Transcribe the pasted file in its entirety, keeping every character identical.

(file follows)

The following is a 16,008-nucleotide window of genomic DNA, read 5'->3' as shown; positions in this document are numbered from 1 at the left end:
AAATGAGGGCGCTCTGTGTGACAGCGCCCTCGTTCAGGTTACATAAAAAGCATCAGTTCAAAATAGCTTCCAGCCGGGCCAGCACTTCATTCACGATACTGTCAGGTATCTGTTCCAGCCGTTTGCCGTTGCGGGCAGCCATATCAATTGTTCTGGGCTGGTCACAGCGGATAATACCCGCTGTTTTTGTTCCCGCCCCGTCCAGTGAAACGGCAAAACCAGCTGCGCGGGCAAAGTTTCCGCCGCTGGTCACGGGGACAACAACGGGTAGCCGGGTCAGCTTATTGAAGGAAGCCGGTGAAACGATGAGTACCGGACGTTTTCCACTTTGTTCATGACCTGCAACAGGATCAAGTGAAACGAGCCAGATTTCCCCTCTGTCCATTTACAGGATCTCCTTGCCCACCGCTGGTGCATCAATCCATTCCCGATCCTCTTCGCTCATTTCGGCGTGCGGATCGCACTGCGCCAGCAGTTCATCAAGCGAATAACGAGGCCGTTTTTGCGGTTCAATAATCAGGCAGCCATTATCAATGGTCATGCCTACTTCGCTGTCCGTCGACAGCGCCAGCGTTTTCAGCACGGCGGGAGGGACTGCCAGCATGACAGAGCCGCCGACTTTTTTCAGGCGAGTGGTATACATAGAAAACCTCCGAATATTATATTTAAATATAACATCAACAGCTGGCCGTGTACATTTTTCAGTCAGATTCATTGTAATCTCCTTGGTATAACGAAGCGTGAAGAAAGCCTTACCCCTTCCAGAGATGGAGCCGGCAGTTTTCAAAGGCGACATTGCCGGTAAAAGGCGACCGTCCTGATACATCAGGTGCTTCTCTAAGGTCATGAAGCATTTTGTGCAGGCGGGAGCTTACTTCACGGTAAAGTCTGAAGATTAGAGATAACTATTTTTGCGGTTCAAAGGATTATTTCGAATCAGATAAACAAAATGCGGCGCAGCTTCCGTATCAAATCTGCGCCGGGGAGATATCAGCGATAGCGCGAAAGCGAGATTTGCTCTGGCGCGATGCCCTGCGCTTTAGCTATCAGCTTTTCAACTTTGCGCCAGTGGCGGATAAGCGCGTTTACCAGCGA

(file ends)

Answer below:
The following is a 16,008-nucleotide window of genomic DNA, read 5'->3' as shown; positions in this document are numbered from 1 at the left end:
AAATGAGGGCGCTCTGTGTGACAGCGCCCTCGTTCAGGTTACATAAAAAGCATCAGTTCAAAATAGCTTCCAGCCGGGCCAGCACTTCATTCACGATACTGTCAGGTATCTGTTCCAGCCGTTTGCCGTTGCGGGCAGCCATATCAATTGTTCTGGGCTGGTCACAGCGGATAATACCCGCTGTTTTTGTTCCCGCCCCGTCCAGTGAAACGGCAAAACCAGCTGCGCGGGCAAAGTTTCCGCCGCTGGTCACGGGGACAACAACGGGTAGCCGGGTCAGCTTATTGAAGGAAGCCGGTGAAACGATGAGTACCGGACGTTTTCCACTTTGTTCATGACCTGCAACAGGATCAAGTGAAACGAGCCAGATTTCCCCTCTGTCCATTTACAGGATCTCCTTGCCCACCGCTGGTGCATCAATCCATTCCCGATCCTCTTCGCTCATTTCGGCGTGCGGATCGCACTGCGCCAGCAGTTCATCAAGCGAATAACGAGGCCGTTTTTGCGGTTCAATAATCAGGCAGCCATTATCAATGGTCATGCCTACTTCGCTGTCCGTCGACAGCGCCAGCGTTTTCAGCACGGCGGGAGGGACTGCCAGCATGACAGAGCCGCCGACTTTTTTCAGGCGAGTGGTATACATAGAAAACCTCCGAATATTATATTTAAATATAACATCAACAGCTGGCCGTGTACATTTTTCAGTCAGATTCATTGTAATCTCCTTGGTATAACGAAGCGTGAAGAAAGCCTTACCCCTTCCAGAGATGGAGCCGGCAGTTTTCAAAGGCGACATTGCCGGTAAAAGGCGACCGTCCTGATACATCAGGTGCTTCTCTAAGGTCATGAAGCATTTTGTGCAGGCGGGAGCTTACTTCACGGTAAAGTCTGAAGATTAGAGATAACTATTTTTGCGGTTCAAAGGATTATTTCGAATCAGATAAACAAAATGCGGCGCAGCTTCCGTATCAAATCTGCGCCGGGGAGATATCAGCGATAGCGCGAAAGCGAGATTTGCTCTGGCGCGATGCCCTGCGCTTTAGCTATCAGCTTTTCAACTTTGCGCCAGTGGCGGATAAGCGCGTTTACCAGCGA